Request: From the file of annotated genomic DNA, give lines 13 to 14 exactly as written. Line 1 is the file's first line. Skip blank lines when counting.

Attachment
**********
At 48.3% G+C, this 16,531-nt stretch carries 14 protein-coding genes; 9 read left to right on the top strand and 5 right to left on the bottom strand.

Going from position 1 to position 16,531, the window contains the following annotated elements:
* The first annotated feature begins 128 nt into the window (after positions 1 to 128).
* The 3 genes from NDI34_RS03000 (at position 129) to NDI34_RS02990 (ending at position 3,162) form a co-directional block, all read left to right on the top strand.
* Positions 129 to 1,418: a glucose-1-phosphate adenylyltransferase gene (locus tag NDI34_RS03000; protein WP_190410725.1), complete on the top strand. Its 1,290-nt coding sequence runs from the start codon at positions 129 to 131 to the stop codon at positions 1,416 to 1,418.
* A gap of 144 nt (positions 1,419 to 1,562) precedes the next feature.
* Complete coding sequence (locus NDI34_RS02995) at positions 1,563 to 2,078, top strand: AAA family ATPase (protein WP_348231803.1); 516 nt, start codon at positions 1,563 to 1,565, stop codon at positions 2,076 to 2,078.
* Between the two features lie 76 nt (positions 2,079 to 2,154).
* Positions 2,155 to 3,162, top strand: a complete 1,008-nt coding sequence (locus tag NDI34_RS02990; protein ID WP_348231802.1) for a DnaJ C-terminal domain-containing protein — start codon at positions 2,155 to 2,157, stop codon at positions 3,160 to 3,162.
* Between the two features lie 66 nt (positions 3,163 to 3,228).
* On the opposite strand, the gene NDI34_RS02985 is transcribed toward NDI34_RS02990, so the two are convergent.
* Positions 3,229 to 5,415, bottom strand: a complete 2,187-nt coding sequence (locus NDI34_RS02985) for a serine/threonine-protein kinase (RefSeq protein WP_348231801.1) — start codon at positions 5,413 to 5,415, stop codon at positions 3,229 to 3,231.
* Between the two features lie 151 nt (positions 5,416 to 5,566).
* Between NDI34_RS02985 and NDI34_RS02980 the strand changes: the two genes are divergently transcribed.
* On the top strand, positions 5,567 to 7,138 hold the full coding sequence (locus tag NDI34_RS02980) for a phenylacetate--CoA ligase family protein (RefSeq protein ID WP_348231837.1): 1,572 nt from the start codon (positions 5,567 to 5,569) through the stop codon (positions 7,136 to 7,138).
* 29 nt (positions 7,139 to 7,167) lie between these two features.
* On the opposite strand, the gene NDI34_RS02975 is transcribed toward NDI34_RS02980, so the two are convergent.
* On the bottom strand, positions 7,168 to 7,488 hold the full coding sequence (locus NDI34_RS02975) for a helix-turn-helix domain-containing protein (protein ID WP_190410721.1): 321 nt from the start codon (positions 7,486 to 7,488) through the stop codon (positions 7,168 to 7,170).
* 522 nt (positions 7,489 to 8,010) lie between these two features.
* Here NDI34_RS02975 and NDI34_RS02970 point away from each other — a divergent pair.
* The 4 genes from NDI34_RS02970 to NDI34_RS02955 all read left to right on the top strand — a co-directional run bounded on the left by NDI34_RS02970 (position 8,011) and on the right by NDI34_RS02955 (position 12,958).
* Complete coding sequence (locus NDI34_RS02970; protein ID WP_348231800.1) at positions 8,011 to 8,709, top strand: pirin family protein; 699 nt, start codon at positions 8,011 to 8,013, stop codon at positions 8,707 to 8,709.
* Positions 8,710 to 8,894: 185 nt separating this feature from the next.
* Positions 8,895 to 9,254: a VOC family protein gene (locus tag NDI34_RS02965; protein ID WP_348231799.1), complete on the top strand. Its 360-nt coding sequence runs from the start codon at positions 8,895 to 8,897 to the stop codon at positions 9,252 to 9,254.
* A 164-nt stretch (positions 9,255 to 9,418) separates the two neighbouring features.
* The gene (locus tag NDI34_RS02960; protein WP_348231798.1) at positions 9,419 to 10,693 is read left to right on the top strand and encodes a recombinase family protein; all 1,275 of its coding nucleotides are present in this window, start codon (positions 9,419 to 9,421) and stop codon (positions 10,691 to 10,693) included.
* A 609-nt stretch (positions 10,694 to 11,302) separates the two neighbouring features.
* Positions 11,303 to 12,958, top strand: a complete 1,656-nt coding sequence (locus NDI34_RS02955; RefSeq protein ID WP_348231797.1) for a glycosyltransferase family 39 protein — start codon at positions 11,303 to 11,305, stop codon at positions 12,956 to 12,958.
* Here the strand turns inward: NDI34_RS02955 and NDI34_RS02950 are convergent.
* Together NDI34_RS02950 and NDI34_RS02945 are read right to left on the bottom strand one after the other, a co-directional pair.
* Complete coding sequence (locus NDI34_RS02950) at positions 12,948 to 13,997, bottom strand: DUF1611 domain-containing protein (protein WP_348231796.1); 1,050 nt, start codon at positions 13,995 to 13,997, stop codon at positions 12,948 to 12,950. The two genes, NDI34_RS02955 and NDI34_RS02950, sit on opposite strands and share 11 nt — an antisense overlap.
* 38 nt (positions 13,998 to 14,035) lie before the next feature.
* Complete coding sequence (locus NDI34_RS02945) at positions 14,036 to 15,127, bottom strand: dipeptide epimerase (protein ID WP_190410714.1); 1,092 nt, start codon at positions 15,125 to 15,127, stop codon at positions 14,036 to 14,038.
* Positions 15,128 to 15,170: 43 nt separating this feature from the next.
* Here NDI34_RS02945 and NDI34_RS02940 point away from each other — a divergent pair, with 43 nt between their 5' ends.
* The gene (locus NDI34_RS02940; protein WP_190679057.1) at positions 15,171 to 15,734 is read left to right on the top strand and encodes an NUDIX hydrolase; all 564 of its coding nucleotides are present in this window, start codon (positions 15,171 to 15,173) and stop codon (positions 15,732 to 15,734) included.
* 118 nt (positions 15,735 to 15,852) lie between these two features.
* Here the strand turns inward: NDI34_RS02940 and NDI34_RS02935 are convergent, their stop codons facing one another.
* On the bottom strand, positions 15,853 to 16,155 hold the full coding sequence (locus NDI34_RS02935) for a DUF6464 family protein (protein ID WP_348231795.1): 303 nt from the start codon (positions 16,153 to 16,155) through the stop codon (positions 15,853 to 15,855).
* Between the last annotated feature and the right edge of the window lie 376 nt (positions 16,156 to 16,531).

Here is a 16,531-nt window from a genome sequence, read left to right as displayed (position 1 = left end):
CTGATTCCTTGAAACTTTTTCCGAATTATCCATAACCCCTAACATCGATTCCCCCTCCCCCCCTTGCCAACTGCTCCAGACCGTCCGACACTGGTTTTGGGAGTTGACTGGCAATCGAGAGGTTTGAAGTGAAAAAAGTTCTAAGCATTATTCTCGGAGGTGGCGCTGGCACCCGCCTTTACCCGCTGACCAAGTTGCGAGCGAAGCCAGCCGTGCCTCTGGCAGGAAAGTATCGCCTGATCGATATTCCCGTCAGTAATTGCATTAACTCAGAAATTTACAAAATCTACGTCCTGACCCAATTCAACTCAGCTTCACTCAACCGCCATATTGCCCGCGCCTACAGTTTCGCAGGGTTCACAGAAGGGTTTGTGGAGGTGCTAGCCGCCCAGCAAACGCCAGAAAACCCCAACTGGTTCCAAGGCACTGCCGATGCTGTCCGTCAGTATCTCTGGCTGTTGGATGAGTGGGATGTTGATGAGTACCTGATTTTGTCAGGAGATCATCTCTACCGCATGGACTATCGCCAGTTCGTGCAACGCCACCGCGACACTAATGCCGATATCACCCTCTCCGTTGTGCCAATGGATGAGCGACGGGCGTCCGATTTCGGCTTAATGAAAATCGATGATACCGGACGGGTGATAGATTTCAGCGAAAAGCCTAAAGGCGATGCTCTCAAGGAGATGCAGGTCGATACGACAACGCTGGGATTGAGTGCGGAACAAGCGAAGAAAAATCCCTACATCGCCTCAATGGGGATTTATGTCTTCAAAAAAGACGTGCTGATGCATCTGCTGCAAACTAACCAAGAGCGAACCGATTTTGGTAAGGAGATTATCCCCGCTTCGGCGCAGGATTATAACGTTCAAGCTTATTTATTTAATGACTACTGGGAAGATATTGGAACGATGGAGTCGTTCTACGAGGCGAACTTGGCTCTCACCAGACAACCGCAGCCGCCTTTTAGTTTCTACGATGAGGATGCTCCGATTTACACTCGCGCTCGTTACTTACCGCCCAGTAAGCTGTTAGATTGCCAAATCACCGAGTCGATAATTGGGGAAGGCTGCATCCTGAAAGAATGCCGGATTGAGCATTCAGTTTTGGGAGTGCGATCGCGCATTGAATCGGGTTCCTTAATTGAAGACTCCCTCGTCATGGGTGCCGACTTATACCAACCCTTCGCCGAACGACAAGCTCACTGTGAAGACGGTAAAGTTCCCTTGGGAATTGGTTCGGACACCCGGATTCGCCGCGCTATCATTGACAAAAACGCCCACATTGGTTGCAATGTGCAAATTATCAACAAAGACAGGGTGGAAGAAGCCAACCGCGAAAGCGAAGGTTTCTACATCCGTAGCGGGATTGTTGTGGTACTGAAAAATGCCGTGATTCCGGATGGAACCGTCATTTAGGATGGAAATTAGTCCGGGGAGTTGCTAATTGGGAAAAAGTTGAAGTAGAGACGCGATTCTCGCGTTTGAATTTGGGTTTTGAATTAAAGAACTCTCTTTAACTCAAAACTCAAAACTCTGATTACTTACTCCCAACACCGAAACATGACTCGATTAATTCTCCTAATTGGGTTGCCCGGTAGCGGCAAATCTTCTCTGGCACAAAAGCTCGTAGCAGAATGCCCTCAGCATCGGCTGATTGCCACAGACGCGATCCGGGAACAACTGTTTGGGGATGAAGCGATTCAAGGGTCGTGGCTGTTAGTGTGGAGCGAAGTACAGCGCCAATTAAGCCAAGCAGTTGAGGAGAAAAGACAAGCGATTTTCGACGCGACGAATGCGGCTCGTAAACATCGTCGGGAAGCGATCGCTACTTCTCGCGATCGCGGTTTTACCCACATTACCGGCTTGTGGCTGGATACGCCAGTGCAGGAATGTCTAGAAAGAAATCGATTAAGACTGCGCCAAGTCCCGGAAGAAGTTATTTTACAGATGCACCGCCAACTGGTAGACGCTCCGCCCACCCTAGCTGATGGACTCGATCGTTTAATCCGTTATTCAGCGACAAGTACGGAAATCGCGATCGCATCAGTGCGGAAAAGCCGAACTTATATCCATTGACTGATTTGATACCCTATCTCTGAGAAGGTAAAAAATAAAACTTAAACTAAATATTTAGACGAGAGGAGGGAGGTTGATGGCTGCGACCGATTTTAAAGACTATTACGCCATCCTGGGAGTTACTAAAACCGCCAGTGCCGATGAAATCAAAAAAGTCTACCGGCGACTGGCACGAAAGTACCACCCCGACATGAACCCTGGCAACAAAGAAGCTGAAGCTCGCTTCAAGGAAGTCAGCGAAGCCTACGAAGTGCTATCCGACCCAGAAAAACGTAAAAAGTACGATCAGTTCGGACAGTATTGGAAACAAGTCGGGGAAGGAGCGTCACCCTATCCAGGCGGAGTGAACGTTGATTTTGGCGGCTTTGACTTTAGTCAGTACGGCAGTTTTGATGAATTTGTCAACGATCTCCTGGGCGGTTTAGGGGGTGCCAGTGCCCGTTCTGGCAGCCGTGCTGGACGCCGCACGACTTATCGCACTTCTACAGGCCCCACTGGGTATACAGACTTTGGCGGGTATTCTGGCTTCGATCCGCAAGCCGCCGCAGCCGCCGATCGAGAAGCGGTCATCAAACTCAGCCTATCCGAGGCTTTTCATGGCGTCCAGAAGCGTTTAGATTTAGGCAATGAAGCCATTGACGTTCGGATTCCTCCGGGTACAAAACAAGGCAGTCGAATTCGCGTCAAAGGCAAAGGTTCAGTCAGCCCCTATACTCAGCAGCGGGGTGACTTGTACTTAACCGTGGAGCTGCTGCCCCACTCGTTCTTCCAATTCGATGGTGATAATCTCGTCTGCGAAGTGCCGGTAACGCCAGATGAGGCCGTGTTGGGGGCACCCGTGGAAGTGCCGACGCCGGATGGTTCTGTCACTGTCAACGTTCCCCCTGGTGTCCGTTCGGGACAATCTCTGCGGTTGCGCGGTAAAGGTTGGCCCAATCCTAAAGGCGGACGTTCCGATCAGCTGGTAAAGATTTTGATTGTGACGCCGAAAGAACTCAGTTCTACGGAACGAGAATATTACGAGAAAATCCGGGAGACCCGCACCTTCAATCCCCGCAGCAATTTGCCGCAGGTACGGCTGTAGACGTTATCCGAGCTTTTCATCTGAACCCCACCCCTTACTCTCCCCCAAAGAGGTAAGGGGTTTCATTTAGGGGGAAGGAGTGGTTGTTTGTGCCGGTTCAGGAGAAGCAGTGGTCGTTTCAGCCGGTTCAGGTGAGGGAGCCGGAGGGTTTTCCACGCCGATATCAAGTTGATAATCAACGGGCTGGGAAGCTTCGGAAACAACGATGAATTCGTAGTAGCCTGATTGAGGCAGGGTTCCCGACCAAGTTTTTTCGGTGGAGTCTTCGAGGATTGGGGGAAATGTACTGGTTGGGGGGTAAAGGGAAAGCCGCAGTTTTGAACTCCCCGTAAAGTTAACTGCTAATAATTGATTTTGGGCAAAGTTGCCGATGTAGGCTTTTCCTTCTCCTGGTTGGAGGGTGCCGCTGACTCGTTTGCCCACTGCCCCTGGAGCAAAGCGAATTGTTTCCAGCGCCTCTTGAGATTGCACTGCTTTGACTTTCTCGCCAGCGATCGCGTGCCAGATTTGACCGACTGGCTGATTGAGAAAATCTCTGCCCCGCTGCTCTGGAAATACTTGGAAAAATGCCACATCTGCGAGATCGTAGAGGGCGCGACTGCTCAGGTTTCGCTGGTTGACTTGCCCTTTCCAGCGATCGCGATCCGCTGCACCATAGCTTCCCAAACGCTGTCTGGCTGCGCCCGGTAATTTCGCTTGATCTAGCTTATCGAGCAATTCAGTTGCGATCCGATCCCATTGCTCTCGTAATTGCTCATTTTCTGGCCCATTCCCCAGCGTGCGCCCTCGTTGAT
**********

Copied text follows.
* Between the two features lie 151 nt (positions 5,416 to 5,566).
* Between NDI34_RS02985 and NDI34_RS02980 the strand changes: the two genes are divergently transcribed.